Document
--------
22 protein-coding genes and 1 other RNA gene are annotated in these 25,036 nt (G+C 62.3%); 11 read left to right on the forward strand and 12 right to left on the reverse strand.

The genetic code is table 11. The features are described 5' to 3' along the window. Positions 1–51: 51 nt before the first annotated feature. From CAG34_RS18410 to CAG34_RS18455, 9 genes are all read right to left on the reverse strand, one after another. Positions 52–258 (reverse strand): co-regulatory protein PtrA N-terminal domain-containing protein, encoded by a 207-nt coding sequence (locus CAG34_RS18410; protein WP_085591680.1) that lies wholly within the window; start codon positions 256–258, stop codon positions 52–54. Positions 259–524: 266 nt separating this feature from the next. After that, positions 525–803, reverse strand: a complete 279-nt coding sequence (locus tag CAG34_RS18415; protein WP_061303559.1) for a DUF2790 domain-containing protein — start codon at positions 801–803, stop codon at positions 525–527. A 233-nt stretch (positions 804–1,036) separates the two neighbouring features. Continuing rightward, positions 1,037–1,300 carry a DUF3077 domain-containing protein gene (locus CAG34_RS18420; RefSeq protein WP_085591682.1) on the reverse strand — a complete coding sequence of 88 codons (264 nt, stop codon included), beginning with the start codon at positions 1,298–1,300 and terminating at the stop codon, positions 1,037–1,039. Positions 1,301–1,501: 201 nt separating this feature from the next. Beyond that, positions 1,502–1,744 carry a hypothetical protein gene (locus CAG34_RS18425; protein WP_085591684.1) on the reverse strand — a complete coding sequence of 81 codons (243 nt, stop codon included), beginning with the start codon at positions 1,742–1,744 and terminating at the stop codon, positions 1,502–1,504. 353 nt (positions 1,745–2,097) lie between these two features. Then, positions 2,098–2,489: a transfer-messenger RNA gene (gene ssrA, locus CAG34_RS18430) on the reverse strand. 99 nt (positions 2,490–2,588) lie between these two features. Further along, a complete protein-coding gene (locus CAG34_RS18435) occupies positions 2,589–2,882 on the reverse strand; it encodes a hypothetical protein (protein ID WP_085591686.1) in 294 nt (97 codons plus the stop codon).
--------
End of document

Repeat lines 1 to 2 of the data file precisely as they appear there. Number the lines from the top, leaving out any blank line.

22 protein-coding genes and 1 other RNA gene are annotated in these 25,036 nt (G+C 62.3%); 11 read left to right on the forward strand and 12 right to left on the reverse strand.

The genetic code is table 11. The features are described 5' to 3' along the window. Positions 1–51: 51 nt before the first annotated feature. From CAG34_RS18410 to CAG34_RS18455, 9 genes are all read right to left on the reverse strand, one after another. Positions 52–258 (reverse strand): co-regulatory protein PtrA N-terminal domain-containing protein, encoded by a 207-nt coding sequence (locus CAG34_RS18410; protein WP_085591680.1) that lies wholly within the window; start codon positions 256–258, stop codon positions 52–54. Positions 259–524: 266 nt separating this feature from the next. After that, positions 525–803, reverse strand: a complete 279-nt coding sequence (locus tag CAG34_RS18415; protein WP_061303559.1) for a DUF2790 domain-containing protein — start codon at positions 801–803, stop codon at positions 525–527. A 233-nt stretch (positions 804–1,036) separates the two neighbouring features. Continuing rightward, positions 1,037–1,300 carry a DUF3077 domain-containing protein gene (locus CAG34_RS18420; RefSeq protein WP_085591682.1) on the reverse strand — a complete coding sequence of 88 codons (264 nt, stop codon included), beginning with the start codon at positions 1,298–1,300 and terminating at the stop codon, positions 1,037–1,039. Positions 1,301–1,501: 201 nt separating this feature from the next. Beyond that, positions 1,502–1,744 carry a hypothetical protein gene (locus CAG34_RS18425; protein WP_085591684.1) on the reverse strand — a complete coding sequence of 81 codons (243 nt, stop codon included), beginning with the start codon at positions 1,742–1,744 and terminating at the stop codon, positions 1,502–1,504. 353 nt (positions 1,745–2,097) lie between these two features. Then, positions 2,098–2,489: a transfer-messenger RNA gene (gene ssrA, locus CAG34_RS18430) on the reverse strand. 99 nt (positions 2,490–2,588) lie between these two features. Further along, a complete protein-coding gene (locus CAG34_RS18435) occupies positions 2,589–2,882 on the reverse strand; it encodes a hypothetical protein (protein ID WP_085591686.1) in 294 nt (97 codons plus the stop codon).